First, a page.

By Abhiram Nandakumar
(Reuters) - U.S. stocks rose on Monday, with the S&P 500 up for the fifth day, after last week's disappointing jobs report hardened views that the Federal Reserve won't raise interest rates this year.
Friday's U.S. nonfarm payrolls report for September showed that job growth slowed in the last three months, increasing prospect that the era of near-zero interest rates will continue for a while yet.
Low interest rates not only make its cheaper for companies to borrow, but also boosts consumer spending.
"September was the best time to raise rates and now it looks like it was the only time they could raise rates," said Mohannad Aama, managing director, Beam Capital Management in New York.
The Fed, which has not raised interest rates since June 2006, kept its benchmark rate unchanged in September, citing an uncertain global economic outlook and volatile markets.
Traders are pricing in only a 31 percent chance of a December hike, down from 44 percent before the release of the jobs report, according to CME Group's FedWatch program.
However, Eric Rosengren, head of the Boston Fed, told Reuters on Monday that he still expected the Fed to raise rates this year despite the "weak" jobs report.
Aama said the uncertainty over rates was likely to continue as investors look for more consistency in economic reports.
At 12:55 p.m. ET (1655 GMT) the Dow Jones industrial average was up 230.87 points, or 1.4 percent, at 16,703.24.
The S&P 500 was up 27.17 points, or 1.39 percent, at 1,978.53 and the Nasdaq composite was up 48.93 points, or 1.04 percent, at 4,756.71.
Nine of the 10 major S&P sectors were up, with the material index's 2.5 percent rise leading the advancers.
The only sector in the red was the S&P health index, down 0.4 percent. The United States and other Pacific Rim countries reached a sweeping trade liberalization deal which fell short on what health industry groups were expecting on patent protection for drugs.
The Nasdaq biotechnology index was down 1.7 percent, breaking a run of three days of gains. The index had fallen for eight session before that due to criticism over high drug prices.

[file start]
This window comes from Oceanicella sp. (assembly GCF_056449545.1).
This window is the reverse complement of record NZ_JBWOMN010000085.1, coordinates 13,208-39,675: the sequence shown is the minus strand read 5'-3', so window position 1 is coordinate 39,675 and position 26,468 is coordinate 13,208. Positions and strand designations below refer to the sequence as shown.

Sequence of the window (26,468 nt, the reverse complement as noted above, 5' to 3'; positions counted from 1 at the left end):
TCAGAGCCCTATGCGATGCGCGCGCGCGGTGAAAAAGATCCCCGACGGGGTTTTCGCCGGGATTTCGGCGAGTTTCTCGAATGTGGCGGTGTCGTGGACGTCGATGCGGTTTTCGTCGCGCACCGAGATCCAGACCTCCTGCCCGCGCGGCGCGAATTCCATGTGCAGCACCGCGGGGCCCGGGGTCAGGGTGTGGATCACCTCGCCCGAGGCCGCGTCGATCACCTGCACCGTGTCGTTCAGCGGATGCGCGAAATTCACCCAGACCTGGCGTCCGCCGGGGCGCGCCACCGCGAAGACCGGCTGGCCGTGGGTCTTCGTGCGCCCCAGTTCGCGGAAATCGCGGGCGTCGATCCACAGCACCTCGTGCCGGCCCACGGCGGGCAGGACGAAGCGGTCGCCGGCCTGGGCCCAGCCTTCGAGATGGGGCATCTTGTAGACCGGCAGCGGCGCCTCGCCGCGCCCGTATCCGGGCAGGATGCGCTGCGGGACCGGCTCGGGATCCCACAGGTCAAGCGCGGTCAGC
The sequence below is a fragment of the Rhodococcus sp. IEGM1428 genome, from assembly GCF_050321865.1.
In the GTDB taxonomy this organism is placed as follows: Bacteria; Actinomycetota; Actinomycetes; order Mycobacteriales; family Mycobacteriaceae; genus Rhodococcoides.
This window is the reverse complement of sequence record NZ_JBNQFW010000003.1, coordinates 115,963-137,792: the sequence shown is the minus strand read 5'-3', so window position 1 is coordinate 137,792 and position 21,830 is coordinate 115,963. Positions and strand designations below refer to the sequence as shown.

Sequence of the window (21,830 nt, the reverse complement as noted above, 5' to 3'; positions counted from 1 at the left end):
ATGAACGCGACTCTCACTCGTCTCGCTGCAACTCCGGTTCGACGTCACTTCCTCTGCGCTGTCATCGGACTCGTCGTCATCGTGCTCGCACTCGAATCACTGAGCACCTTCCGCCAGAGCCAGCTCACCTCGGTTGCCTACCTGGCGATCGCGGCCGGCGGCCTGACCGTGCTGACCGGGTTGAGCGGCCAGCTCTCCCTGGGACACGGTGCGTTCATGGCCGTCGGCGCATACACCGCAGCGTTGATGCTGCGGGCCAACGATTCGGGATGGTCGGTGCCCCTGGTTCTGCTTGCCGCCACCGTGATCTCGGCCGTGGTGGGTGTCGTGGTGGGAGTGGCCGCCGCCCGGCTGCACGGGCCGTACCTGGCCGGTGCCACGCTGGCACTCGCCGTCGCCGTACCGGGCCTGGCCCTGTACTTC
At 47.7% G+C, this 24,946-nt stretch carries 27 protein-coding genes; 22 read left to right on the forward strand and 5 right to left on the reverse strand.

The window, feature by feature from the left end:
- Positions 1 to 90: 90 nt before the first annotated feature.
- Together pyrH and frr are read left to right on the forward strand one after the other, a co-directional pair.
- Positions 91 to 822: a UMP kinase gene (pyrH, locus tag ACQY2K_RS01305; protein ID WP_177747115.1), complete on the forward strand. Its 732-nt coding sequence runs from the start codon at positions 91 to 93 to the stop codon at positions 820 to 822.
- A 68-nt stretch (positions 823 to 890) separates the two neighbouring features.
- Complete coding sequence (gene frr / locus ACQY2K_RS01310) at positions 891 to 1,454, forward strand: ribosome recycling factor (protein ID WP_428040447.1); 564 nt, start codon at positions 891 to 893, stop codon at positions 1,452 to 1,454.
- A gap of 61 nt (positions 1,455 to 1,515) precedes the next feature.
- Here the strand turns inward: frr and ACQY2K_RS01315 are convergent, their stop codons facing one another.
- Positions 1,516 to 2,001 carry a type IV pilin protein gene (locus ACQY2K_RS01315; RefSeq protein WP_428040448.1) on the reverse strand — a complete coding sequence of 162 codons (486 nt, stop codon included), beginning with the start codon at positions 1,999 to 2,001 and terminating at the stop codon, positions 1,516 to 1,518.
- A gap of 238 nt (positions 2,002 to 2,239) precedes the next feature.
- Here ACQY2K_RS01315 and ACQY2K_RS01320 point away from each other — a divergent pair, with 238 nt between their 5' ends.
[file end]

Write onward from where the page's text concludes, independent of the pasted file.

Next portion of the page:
Crude oil prices gained more than 2 percent after Russia said it was prepared to discuss the market with other producers. Exxon rose 1.2 percent and Chevron 2.7 percent.
Energy stocks had led a turnaround in the market on Friday after the jobs report had initially pushed stocks lower.
With the third-quarter earnings season starting this week, investors are also starting to factor in what is likely to be the biggest fall in profits for S&P 500 companies in six years.
Wall Street expects S&P 500 companies to report a 4.2 percent decline in earnings, according to Thomson Reuters data.
GE gained 4.2 percent to $26.52 after Nelson Peltz's Trian Fund Management disclosed a roughly 1 percent stake. The stock gave the biggest boost to the S&P 500.
Twitter was up 5.8 percent at $27.84 after naming co-founder Jack Dorsey as its permanent CEO.
Alphabet, the restructured Google, rose more than 1 percent on its first day of trading. Each share of the old Google is worth one share of Alphabet.
Advancing issues outnumbered decliners on the NYSE by 2,637 to 397. On the Nasdaq, 2,068 issues rose and 679 fell.
The S&P 500 index showed eight new 52-week highs and no new lows, while the Nasdaq recorded 36 new highs and 27 new lows.
(Reporting by Abhiram Nandakumar and Tanya Agrawal in Bengaluru; Editing by Savio D'Souza and Ted Kerr)